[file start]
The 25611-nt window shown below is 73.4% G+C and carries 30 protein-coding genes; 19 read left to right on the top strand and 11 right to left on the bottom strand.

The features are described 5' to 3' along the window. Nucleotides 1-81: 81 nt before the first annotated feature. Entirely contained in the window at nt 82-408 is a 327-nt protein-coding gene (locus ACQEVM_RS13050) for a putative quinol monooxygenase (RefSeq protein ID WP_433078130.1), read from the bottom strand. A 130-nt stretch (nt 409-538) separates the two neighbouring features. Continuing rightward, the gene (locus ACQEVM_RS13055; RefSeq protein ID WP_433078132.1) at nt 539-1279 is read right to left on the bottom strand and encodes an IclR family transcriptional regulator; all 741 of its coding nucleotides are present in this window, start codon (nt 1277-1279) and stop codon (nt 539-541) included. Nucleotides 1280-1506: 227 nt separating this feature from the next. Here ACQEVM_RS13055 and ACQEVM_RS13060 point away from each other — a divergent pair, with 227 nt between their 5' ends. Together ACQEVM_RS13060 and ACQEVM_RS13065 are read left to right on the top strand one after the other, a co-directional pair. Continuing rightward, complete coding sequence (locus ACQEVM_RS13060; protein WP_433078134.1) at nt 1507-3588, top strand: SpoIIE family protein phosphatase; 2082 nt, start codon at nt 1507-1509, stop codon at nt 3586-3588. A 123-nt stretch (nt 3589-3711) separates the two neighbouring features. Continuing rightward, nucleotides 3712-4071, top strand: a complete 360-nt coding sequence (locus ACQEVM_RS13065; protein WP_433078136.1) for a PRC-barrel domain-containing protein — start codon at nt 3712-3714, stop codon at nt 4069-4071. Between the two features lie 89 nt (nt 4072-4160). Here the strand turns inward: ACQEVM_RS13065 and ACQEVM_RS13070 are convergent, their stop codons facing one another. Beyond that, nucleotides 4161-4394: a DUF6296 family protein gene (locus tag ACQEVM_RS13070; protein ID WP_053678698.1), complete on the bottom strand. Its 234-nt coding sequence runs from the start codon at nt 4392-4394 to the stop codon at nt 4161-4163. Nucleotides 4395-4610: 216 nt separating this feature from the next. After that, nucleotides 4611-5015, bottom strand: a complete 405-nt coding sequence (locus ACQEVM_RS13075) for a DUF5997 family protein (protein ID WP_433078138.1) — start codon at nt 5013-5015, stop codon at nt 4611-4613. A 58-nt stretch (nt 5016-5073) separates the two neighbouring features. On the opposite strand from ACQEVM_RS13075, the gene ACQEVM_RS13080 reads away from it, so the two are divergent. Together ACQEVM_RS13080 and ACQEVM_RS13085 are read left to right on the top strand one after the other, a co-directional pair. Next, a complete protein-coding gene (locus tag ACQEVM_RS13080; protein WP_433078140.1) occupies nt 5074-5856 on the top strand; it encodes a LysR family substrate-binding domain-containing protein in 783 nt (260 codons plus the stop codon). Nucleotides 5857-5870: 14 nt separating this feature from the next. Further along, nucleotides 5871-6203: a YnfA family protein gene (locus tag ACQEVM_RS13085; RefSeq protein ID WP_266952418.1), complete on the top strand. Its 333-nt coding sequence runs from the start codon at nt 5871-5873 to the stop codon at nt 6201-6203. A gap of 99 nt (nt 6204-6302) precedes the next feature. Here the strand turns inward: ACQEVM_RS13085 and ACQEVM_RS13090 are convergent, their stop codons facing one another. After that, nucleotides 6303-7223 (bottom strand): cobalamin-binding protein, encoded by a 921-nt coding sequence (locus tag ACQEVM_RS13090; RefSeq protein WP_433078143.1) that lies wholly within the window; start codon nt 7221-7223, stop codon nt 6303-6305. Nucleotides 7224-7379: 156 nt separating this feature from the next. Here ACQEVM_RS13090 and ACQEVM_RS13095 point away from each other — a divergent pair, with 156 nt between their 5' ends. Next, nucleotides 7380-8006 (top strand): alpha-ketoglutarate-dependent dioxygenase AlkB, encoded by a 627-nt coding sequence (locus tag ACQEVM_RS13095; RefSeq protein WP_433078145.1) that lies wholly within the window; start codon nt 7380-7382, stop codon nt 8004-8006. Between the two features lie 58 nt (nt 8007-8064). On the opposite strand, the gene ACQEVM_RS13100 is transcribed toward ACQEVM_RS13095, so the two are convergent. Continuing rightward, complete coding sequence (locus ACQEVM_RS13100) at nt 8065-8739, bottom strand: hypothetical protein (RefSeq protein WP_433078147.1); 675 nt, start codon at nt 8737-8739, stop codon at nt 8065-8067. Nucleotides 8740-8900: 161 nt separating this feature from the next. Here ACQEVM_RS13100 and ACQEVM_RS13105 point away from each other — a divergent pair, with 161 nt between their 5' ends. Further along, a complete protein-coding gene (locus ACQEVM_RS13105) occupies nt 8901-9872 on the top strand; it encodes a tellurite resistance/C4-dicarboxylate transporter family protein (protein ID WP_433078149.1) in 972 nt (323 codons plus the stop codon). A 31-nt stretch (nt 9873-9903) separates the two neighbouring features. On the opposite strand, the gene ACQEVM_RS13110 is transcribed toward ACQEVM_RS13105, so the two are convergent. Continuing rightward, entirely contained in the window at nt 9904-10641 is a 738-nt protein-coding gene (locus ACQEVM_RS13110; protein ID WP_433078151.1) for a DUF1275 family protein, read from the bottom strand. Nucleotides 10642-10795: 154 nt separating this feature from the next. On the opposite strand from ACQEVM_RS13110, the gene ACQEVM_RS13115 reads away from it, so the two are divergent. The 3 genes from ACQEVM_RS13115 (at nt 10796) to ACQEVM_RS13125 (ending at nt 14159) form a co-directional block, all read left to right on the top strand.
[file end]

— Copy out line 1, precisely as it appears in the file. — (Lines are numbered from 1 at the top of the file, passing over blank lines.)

The 25611-nt window shown below is 73.4% G+C and carries 30 protein-coding genes; 19 read left to right on the top strand and 11 right to left on the bottom strand.